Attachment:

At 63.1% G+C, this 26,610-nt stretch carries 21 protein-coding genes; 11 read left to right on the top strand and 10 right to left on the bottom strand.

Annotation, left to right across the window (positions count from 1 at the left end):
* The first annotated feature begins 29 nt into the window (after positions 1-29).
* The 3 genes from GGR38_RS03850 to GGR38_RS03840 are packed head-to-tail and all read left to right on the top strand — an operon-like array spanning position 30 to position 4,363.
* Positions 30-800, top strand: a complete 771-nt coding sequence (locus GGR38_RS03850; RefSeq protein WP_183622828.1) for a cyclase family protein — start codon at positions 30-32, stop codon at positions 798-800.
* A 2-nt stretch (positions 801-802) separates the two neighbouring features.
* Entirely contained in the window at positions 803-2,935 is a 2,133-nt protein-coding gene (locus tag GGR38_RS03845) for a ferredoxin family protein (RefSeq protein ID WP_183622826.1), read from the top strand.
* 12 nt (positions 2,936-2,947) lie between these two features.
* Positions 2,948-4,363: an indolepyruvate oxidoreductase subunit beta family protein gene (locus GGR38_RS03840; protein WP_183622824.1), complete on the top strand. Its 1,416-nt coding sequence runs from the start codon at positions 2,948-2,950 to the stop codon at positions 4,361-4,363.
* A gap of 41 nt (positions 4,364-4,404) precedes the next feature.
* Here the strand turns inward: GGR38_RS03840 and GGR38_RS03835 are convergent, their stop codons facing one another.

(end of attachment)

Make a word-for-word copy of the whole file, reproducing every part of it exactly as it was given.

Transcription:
At 63.1% G+C, this 26,610-nt stretch carries 21 protein-coding genes; 11 read left to right on the top strand and 10 right to left on the bottom strand.

Annotation, left to right across the window (positions count from 1 at the left end):
* The first annotated feature begins 29 nt into the window (after positions 1-29).
* The 3 genes from GGR38_RS03850 to GGR38_RS03840 are packed head-to-tail and all read left to right on the top strand — an operon-like array spanning position 30 to position 4,363.
* Positions 30-800, top strand: a complete 771-nt coding sequence (locus GGR38_RS03850; RefSeq protein WP_183622828.1) for a cyclase family protein — start codon at positions 30-32, stop codon at positions 798-800.
* A 2-nt stretch (positions 801-802) separates the two neighbouring features.
* Entirely contained in the window at positions 803-2,935 is a 2,133-nt protein-coding gene (locus tag GGR38_RS03845) for a ferredoxin family protein (RefSeq protein ID WP_183622826.1), read from the top strand.
* 12 nt (positions 2,936-2,947) lie between these two features.
* Positions 2,948-4,363: an indolepyruvate oxidoreductase subunit beta family protein gene (locus GGR38_RS03840; protein WP_183622824.1), complete on the top strand. Its 1,416-nt coding sequence runs from the start codon at positions 2,948-2,950 to the stop codon at positions 4,361-4,363.
* A gap of 41 nt (positions 4,364-4,404) precedes the next feature.
* Here the strand turns inward: GGR38_RS03840 and GGR38_RS03835 are convergent, their stop codons facing one another.